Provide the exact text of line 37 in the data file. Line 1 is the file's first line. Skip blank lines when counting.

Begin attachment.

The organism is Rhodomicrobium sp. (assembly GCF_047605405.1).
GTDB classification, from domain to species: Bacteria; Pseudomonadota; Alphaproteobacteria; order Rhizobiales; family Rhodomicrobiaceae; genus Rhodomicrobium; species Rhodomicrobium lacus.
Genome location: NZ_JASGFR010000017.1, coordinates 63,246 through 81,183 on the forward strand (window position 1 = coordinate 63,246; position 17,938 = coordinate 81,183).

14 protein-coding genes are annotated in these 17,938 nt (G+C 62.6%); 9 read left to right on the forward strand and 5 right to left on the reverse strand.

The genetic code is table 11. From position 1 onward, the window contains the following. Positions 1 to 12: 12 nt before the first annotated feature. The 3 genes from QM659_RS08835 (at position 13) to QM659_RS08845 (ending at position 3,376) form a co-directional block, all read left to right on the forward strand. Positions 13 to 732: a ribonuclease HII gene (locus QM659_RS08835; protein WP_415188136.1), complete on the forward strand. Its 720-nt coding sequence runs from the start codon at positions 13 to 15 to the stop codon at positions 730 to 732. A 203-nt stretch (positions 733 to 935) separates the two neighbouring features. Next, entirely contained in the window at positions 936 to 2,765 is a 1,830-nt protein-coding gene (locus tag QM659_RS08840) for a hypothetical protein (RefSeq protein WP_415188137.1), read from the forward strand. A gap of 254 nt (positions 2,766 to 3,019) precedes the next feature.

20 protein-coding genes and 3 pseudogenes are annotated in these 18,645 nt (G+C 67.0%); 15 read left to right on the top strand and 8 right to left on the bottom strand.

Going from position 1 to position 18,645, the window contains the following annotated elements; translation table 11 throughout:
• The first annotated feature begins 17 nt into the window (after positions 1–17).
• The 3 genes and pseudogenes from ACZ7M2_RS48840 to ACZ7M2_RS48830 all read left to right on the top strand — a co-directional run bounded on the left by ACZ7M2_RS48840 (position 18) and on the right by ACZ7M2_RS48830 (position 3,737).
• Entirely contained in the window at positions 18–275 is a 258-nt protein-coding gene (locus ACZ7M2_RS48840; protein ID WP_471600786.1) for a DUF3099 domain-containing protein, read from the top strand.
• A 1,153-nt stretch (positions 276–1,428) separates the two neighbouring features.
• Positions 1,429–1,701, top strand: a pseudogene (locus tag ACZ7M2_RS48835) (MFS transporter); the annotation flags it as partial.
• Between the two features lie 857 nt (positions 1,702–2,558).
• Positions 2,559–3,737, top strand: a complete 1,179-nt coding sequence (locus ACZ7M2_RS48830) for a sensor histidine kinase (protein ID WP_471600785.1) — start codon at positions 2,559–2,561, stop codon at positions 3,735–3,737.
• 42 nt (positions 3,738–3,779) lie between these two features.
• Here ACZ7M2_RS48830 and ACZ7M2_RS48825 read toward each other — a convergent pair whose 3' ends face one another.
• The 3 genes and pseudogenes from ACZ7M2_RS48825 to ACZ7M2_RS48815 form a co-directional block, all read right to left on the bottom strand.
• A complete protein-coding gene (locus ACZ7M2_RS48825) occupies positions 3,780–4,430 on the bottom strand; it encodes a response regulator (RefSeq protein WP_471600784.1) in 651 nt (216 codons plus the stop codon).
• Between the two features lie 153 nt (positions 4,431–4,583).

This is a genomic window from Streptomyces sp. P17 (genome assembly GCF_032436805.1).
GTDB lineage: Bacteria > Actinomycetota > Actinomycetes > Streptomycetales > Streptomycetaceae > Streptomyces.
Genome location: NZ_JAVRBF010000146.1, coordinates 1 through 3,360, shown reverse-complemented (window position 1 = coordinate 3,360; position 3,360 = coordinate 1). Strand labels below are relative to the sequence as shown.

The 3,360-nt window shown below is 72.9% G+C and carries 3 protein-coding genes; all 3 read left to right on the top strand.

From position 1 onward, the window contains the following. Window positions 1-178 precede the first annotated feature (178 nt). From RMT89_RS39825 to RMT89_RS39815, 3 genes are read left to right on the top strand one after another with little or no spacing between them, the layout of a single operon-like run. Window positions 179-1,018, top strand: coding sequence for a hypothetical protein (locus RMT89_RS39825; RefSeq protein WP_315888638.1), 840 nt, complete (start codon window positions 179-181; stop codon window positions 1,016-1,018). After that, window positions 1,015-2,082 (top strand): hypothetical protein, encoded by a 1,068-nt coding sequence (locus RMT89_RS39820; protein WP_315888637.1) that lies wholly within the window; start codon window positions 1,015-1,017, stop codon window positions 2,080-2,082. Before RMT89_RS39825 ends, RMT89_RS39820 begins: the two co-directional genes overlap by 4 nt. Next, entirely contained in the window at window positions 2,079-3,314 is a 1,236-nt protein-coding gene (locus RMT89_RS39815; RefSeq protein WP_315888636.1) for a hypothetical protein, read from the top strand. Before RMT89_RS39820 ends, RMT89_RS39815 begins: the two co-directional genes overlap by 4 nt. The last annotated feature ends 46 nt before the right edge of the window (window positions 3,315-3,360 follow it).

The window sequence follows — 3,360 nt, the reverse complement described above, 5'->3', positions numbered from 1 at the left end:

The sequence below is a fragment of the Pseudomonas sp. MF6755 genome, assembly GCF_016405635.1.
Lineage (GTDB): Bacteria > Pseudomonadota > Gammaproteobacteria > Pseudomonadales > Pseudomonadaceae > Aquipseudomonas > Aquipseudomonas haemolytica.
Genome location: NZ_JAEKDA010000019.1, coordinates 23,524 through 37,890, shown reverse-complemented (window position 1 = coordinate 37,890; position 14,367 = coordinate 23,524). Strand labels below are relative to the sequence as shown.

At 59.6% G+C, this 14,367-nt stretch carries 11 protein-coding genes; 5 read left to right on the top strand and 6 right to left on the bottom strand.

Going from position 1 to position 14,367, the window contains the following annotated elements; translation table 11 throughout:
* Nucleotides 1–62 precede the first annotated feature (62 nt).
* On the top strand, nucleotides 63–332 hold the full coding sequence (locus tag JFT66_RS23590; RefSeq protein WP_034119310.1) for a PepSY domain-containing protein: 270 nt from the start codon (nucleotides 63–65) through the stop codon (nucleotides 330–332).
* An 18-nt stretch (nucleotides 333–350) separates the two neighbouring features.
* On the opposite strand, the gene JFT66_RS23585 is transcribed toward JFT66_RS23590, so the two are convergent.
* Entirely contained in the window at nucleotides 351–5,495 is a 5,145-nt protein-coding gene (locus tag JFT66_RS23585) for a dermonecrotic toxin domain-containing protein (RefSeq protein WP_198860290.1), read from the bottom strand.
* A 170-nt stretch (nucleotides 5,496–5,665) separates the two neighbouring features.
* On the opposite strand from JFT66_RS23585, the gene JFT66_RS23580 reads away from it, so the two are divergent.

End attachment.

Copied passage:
* On the opposite strand from JFT66_RS23585, the gene JFT66_RS23580 reads away from it, so the two are divergent.